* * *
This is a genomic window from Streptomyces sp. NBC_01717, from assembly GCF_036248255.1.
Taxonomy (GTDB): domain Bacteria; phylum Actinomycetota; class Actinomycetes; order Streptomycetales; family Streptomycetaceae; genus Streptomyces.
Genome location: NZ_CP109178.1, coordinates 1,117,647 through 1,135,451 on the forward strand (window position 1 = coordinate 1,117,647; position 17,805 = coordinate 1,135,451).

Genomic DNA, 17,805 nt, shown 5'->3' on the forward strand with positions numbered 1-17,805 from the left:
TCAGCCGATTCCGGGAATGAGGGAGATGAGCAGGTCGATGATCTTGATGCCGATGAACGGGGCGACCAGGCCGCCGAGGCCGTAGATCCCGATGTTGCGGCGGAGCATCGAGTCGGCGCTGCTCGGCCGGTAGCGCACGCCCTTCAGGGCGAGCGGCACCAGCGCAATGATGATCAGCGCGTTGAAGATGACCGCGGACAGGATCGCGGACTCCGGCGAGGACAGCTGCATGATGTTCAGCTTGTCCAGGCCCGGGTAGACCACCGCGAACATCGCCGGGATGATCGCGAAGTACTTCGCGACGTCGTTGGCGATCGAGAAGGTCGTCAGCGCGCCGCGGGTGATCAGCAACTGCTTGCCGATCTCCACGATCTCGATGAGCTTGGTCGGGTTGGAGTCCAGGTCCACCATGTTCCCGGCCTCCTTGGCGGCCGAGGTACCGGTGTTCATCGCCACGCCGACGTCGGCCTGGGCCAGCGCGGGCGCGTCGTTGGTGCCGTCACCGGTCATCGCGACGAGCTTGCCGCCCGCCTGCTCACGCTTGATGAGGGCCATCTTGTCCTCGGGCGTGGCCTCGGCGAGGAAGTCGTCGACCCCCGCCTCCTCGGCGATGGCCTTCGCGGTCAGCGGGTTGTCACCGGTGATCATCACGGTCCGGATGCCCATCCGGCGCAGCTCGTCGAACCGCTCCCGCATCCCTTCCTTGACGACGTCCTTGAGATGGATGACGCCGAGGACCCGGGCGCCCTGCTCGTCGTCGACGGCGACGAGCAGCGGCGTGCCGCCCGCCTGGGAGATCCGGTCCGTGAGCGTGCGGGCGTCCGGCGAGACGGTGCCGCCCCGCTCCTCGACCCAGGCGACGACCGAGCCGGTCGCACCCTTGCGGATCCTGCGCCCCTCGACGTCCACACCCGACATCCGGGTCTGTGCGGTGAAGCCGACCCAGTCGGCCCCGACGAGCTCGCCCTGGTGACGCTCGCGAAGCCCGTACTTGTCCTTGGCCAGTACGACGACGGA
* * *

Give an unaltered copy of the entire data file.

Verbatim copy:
This is a genomic window from Streptomyces sp. NBC_01717, from assembly GCF_036248255.1.
Taxonomy (GTDB): domain Bacteria; phylum Actinomycetota; class Actinomycetes; order Streptomycetales; family Streptomycetaceae; genus Streptomyces.
Genome location: NZ_CP109178.1, coordinates 1,117,647 through 1,135,451 on the forward strand (window position 1 = coordinate 1,117,647; position 17,805 = coordinate 1,135,451).

Genomic DNA, 17,805 nt, shown 5'->3' on the forward strand with positions numbered 1-17,805 from the left:
TCAGCCGATTCCGGGAATGAGGGAGATGAGCAGGTCGATGATCTTGATGCCGATGAACGGGGCGACCAGGCCGCCGAGGCCGTAGATCCCGATGTTGCGGCGGAGCATCGAGTCGGCGCTGCTCGGCCGGTAGCGCACGCCCTTCAGGGCGAGCGGCACCAGCGCAATGATGATCAGCGCGTTGAAGATGACCGCGGACAGGATCGCGGACTCCGGCGAGGACAGCTGCATGATGTTCAGCTTGTCCAGGCCCGGGTAGACCACCGCGAACATCGCCGGGATGATCGCGAAGTACTTCGCGACGTCGTTGGCGATCGAGAAGGTCGTCAGCGCGCCGCGGGTGATCAGCAACTGCTTGCCGATCTCCACGATCTCGATGAGCTTGGTCGGGTTGGAGTCCAGGTCCACCATGTTCCCGGCCTCCTTGGCGGCCGAGGTACCGGTGTTCATCGCCACGCCGACGTCGGCCTGGGCCAGCGCGGGCGCGTCGTTGGTGCCGTCACCGGTCATCGCGACGAGCTTGCCGCCCGCCTGCTCACGCTTGATGAGGGCCATCTTGTCCTCGGGCGTGGCCTCGGCGAGGAAGTCGTCGACCCCCGCCTCCTCGGCGATGGCCTTCGCGGTCAGCGGGTTGTCACCGGTGATCATCACGGTCCGGATGCCCATCCGGCGCAGCTCGTCGAACCGCTCCCGCATCCCTTCCTTGACGACGTCCTTGAGATGGATGACGCCGAGGACCCGGGCGCCCTGCTCGTCGTCGACGGCGACGAGCAGCGGCGTGCCGCCCGCCTGGGAGATCCGGTCCGTGAGCGTGCGGGCGTCCGGCGAGACGGTGCCGCCCCGCTCCTCGACCCAGGCGACGACCGAGCCGGTCGCACCCTTGCGGATCCTGCGCCCCTCGACGTCCACACCCGACATCCGGGTCTGTGCGGTGAAGCCGACCCAGTCGGCCCCGACGAGCTCGCCCTGGTGACGCTCGCGAAGCCCGTACTTGTCCTTGGCCAGTACGACGACGGA